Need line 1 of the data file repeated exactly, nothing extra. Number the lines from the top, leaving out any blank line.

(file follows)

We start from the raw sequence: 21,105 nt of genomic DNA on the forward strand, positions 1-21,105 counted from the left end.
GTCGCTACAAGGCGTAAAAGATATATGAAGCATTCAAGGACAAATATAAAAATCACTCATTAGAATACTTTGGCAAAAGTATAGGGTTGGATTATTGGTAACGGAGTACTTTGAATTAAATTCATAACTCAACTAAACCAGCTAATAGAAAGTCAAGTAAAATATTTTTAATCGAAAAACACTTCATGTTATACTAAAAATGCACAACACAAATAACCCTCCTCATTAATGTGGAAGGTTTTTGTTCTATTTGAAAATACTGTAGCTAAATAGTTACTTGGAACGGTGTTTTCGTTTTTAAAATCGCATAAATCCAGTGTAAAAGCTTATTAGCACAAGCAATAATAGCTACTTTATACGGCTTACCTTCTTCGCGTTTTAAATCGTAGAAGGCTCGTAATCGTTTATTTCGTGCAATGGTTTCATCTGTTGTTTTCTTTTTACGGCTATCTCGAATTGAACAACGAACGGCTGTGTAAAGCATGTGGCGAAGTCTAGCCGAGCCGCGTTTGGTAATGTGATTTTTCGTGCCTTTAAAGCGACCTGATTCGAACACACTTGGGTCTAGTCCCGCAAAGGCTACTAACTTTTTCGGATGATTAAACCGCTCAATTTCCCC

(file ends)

We start from the raw sequence: 21,105 nt of genomic DNA on the forward strand, positions 1-21,105 counted from the left end.